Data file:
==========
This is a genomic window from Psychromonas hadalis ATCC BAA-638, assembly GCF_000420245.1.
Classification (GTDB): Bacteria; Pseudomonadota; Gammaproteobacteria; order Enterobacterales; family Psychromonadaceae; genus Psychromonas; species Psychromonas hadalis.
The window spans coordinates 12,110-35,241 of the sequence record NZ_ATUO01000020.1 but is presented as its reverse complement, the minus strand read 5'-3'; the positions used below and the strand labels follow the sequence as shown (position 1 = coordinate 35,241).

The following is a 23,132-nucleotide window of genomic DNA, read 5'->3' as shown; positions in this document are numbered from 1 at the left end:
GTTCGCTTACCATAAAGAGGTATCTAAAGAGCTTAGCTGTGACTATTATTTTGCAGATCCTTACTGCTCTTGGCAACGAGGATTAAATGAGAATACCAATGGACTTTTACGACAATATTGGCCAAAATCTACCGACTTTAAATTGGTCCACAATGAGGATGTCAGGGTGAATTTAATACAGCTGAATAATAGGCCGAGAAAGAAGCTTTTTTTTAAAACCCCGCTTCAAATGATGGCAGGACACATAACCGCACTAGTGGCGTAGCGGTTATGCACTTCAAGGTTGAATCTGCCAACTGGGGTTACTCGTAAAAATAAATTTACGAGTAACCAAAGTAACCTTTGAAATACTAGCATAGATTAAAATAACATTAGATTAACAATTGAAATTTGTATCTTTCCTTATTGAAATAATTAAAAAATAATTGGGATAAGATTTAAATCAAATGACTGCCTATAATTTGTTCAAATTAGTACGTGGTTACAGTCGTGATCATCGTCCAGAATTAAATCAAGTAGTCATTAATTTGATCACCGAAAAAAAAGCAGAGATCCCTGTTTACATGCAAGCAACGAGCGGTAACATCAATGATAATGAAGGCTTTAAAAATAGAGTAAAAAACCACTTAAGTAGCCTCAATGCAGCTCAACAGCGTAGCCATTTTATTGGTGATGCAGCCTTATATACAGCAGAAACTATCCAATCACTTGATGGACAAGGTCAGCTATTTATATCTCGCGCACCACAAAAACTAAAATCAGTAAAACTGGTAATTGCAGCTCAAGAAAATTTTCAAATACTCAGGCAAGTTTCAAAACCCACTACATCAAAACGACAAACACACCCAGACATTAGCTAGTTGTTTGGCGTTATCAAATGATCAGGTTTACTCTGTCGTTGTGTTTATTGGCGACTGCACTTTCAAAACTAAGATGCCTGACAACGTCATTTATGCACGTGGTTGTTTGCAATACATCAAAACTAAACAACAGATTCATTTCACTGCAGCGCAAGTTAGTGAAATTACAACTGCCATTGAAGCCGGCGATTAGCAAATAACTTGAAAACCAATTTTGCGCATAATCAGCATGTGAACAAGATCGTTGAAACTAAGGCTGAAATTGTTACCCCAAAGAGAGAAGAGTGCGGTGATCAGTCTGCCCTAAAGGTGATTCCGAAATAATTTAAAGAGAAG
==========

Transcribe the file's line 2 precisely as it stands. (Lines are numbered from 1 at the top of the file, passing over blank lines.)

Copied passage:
Classification (GTDB): Bacteria; Pseudomonadota; Gammaproteobacteria; order Enterobacterales; family Psychromonadaceae; genus Psychromonas; species Psychromonas hadalis.